A hand-me-down buffet's original cherry finish felt a little formal for this Arizona ranch home, but with some matte chalk paint, the item took on a more casual look that set the tone for equally laid-back vintage pieces, from the leather luggage (that stores extra blankets) to a coffee table made from an antique mission door. A midcentury turquoise sofa adds a splash of happy color.
Because of this ranch-style California home's open floor plan, the owner had to get creative with carving out designated spaces for "rooms." To help differentiate this living room from the adjacent kitchen and den, she placed the midcentury sofa (recovered with leather in the 1970s) on a vintage Moroccan rug she found on eBay. The floor-to-ceiling storage nook keeps books, blankets, and firewood at the ready.

Whether in a cabin, a cottage, a farmhouse, or a new-build in the suburbs, creating a rustic look is easy. It starts with a mix of textures and materials such as weathered wood beams and stone fireplace surrounds, wood and metal furniture paired with leather and natural linen covered seating, and natural sisal and cozy wool rugs. The more layered the better! Then it's on to the comfort factor with a seating arrangement made of the perfect trifecta of rustic living room furniture: a comfortable sofa, a pair of cozy, curl-up-in chairs, and a coffee table that welcomes games and snacks as easily as a pretty stack of coffee table books topped with decorative bowl. Keep the room connected by choosing paint colors, fabrics, and accessories all in a relaxing neutral color palette full of warm grays, browns, and greens pulled straight from nature.
There are scads of publications loaded with living room decorating ideas, but unless you have the budget to purchase living room furniture by the set, it would be best to start small. First, we recommend starting with the basics. When picking furniture, take into consideration what purpose it will serve then focus on a few staple items. Find a comfy couch and an inviting coffee table that suits your needs then search for accent furniture that will bring out your vision of home.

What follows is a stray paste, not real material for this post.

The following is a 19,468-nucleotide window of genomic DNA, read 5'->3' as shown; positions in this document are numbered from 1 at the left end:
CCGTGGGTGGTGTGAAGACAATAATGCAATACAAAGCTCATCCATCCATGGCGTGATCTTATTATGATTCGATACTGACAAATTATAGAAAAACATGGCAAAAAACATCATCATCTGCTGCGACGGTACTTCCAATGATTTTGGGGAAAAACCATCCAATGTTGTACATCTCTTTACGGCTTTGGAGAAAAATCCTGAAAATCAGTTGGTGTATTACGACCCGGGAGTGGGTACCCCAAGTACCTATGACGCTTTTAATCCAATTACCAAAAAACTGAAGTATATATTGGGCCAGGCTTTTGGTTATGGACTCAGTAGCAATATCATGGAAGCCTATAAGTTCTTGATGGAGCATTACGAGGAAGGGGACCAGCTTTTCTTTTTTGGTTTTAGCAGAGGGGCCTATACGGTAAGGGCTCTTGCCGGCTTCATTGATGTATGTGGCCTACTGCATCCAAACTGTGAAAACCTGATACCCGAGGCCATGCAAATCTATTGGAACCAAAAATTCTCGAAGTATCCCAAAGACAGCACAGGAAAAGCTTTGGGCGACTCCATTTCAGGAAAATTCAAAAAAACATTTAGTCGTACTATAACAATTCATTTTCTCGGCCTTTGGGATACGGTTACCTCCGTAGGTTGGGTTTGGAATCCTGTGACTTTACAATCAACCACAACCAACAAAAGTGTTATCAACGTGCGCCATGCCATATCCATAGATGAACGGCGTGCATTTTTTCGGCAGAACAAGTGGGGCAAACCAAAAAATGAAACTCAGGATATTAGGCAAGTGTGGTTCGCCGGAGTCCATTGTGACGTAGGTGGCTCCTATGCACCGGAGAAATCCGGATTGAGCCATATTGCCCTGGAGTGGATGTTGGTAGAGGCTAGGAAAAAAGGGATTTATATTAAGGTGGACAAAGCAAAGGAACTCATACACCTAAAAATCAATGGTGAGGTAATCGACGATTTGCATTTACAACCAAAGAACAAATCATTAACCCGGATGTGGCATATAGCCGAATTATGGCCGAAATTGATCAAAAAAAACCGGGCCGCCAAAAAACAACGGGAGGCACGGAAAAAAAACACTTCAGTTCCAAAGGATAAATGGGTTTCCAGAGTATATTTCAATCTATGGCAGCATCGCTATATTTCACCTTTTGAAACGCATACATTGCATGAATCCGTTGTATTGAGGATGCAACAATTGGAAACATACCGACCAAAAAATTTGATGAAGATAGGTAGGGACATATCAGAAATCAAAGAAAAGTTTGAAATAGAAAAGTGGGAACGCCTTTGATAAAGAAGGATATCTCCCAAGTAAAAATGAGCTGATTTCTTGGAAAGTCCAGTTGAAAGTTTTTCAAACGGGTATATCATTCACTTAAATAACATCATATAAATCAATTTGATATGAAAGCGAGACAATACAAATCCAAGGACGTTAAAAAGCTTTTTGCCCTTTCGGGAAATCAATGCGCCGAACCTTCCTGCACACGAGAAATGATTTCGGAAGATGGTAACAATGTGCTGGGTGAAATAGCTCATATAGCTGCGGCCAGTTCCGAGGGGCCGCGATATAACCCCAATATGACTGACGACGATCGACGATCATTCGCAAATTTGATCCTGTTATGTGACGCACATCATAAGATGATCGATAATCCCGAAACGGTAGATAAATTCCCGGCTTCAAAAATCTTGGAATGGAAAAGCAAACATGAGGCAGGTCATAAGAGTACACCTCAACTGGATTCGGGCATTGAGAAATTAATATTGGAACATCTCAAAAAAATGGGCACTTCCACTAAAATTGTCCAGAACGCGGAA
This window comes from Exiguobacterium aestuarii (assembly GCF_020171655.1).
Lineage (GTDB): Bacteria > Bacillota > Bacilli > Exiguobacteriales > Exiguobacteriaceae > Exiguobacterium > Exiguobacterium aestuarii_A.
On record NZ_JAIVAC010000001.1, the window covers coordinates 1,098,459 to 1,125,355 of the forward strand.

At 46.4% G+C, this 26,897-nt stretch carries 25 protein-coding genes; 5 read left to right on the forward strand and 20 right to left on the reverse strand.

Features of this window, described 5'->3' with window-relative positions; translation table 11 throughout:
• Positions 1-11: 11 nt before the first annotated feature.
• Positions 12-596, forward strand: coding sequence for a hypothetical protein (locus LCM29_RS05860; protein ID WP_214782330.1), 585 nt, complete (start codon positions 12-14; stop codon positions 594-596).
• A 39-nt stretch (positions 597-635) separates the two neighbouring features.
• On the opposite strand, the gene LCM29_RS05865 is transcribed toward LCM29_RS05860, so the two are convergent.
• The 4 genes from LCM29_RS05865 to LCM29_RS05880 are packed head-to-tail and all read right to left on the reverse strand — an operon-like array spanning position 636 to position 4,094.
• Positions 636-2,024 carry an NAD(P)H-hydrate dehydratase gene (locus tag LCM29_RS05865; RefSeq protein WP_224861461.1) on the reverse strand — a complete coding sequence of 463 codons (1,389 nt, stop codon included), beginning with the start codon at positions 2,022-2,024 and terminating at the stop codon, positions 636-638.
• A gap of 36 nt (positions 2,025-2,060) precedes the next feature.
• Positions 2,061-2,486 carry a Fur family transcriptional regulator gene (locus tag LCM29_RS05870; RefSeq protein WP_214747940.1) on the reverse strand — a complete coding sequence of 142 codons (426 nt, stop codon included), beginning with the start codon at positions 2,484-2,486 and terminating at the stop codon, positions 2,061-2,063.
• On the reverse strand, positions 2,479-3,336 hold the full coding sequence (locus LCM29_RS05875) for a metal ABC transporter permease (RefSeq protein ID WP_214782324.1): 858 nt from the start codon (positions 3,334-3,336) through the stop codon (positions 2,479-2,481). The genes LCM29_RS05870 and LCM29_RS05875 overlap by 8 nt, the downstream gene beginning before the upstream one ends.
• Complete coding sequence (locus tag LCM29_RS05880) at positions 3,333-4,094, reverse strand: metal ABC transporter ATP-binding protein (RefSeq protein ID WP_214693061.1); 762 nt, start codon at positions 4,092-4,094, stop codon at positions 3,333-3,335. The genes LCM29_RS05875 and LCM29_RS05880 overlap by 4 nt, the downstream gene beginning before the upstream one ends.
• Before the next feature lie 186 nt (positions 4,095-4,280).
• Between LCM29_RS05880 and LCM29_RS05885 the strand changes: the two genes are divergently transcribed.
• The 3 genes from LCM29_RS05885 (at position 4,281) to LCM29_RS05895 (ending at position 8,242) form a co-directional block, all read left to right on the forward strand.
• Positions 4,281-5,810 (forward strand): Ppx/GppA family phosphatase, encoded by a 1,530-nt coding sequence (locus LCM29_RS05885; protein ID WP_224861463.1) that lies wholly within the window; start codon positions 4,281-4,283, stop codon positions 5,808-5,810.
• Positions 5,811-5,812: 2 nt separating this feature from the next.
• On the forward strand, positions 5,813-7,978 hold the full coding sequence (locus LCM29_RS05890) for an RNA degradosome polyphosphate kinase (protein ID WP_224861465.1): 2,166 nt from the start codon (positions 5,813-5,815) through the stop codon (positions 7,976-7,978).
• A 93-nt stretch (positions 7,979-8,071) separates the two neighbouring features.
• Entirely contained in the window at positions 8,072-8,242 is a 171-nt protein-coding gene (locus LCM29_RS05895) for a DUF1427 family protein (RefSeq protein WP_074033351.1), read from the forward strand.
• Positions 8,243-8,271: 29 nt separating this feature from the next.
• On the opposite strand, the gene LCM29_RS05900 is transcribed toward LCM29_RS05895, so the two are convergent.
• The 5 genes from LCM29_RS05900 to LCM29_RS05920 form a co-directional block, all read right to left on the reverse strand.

Some of the best flea market, antique, or salvaged finds don't always appear to have an immediate use. When you come across something you love yet don't know where to put it, buy it and tuck it away as a rainy-day rustic decorating idea. As your living room design comes together, you'll find new ways to use old finds. In this rustic living room, for example, an 18th-century wall cabinet with its original paint stands in as a charming side table, and a wood crate becomes a coffee table centerpiece.
When you want to introduce just a hint of rustic appeal here and there in your living room, consider the Rule of Three to prevent your efforts from appearing random or lackluster. This philosophy, long observed by interior designers, says that groups of similar items create visual impact; odd numbers make the most eye-pleasing groupings. In this living room, for example, a trio of tree stumps creates a clever coffee table arrangement with rustic flair.
Some old homes harbor a gorgeous secret beneath plaster -- rough pine paneling, which some designers refer to as shiplap. It's an ideal wall treatment for staging a rustic living room. If your home isn't old, you can re-create the look in a new house with salvaged shiplap. Take the look floor-to-ceiling, as shown here, for dramatic impact, or design a more subtle rustic decor statement with shiplap wainscoting.